EDP Sciences
Free Access
Volume 366, Number 1, January IV 2001
Page(s) 68 - 82
Section Extragalactic astronomy
DOI https://doi.org/10.1051/0004-6361:20000009

A&A 366, 68-82 (2001)
DOI: 10.1051/0004-6361:20000009

The formation of galaxy bulges: Spectrophotometric constraints

Ph. Prugniel1, G. Maubon2 and F. Simien1

1  CRAL-Observatoire de Lyon, CNRS: UMR 142, 69561 St-Genis-Laval Cedex, France
2  OMP, CNRS: UMR 5572, 14 avenue Edouard Belin, 31400 Toulouse, France

(Received 23 May 2000 / Accepted 24 October 2000)

We have measured Mg2, Fe 5270 and Fe 5335 spectrophotometric indices (LICK system) in the bulge of 89 galaxies, mostly spirals from the Héraudeau (1996) sample. The indices are reduced to a null velocity dispersion and normalized to an aperture of 0.2 h-1 kpc. The mean errors are 0.009 mag on Mg2, and 0.3 Åon the iron indices. These measurements almost double the amount of similar data already available on spiral galaxies. Our data confirm the existence of the relation between Mg2 and $\sigma_0$, the central stellar velocity dispersion; we find an even tighter relation between Mg2 and $V^{\rm m}_{\rm rot}$, the maximum rotational velocity of the galaxy, deduced from HI observations. For the most massive bulges, these correlations may be interpreted as a mass-metallicity relation. However, the presence of young stellar populations, traced by the detection of [OIII] $\lambda$ 5007 Åemission, provides clear evidence that age effects do play a role. Since the contribution of the young population is anti-correlated to the mass of the galaxy, it continues the Mg2 vs. $\sigma_0$ relation toward the low-$\sigma_0$ region and globally increases its slope. We also present evidence for a new positive correlation between Fe indices and $\sigma_0$, and for a significant correlation between the line-strength indices and the total or disk luminosity. We propose to model the whole sequence of bulges within the following framework: bulges are composed of a primary population formed prior to the disk, during the initial collapse, and of a secondary population formed during its evolution. The whole family of bulges can be classified into three classes: (A) the bulges dominated by young populations are generally small, have ionized gas, low velocity dispersion and low line strengths; (B) the bulges dominated by the primary population lie along the mass-metallicity sequence defined for elliptical galaxies; and (C) the bulges where the secondary population is significant are less Mg-over-abundant than (B)-type bulges and deviate from the Mg2 vs. $\sigma_0$ relation of elliptical galaxies.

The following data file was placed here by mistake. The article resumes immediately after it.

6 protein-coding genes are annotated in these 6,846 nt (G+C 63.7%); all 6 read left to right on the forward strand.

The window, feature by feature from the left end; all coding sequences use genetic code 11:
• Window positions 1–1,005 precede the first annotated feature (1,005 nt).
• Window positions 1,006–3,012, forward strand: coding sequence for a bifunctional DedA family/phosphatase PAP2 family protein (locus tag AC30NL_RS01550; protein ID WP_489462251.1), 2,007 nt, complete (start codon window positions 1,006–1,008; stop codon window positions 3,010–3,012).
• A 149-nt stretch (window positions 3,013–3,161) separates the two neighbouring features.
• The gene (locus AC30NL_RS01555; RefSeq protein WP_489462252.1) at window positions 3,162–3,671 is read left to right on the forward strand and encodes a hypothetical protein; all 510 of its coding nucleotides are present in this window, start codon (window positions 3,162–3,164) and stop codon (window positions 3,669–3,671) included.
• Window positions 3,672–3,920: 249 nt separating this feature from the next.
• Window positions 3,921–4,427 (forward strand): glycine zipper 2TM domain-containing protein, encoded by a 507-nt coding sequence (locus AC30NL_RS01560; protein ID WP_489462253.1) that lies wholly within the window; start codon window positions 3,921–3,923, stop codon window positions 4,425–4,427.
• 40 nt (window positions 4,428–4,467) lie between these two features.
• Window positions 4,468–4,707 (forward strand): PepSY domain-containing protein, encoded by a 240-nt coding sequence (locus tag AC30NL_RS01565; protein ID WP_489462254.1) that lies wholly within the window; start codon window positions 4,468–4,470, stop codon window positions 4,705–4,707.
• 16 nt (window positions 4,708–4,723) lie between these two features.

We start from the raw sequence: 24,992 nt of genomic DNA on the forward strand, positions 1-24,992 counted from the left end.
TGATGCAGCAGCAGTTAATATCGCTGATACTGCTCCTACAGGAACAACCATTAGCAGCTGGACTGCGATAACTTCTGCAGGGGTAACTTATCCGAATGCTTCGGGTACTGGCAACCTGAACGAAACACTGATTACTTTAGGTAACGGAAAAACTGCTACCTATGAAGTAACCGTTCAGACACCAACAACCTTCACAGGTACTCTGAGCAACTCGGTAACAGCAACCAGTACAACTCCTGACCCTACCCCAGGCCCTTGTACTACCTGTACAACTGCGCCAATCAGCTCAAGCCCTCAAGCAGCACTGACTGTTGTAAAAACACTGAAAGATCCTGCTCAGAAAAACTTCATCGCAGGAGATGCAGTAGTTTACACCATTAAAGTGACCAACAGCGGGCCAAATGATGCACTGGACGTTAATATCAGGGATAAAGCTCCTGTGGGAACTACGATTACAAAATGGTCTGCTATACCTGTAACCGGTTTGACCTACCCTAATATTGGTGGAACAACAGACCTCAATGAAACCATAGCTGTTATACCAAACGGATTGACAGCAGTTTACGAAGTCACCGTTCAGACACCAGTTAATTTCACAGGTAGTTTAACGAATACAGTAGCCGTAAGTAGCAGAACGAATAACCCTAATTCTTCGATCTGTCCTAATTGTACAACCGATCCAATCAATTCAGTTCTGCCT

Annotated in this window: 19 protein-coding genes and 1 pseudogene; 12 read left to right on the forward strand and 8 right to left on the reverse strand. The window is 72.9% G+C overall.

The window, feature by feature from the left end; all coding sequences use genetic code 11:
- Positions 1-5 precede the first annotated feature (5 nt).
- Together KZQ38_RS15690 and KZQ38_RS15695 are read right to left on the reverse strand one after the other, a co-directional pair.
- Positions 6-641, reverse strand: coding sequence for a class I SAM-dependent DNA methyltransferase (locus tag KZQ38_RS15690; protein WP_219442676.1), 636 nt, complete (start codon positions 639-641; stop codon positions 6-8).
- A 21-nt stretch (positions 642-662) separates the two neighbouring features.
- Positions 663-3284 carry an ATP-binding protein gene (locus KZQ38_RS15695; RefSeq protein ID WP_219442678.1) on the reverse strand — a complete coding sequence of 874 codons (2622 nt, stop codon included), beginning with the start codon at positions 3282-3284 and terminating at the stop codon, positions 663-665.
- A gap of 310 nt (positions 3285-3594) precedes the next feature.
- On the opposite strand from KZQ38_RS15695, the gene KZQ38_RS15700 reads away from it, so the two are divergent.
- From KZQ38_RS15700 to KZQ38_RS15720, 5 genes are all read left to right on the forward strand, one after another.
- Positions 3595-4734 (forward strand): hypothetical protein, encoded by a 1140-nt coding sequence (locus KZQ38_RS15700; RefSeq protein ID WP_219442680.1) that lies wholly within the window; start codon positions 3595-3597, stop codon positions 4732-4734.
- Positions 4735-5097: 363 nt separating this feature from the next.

Key words: galaxies: general -- galaxies: spiral -- galaxies: fundamental parameters -- galaxies: stellar content -- galaxies: evolution

Offprint request: Ph. Prugniel, prugniel@obs.univ-lyon1.fr

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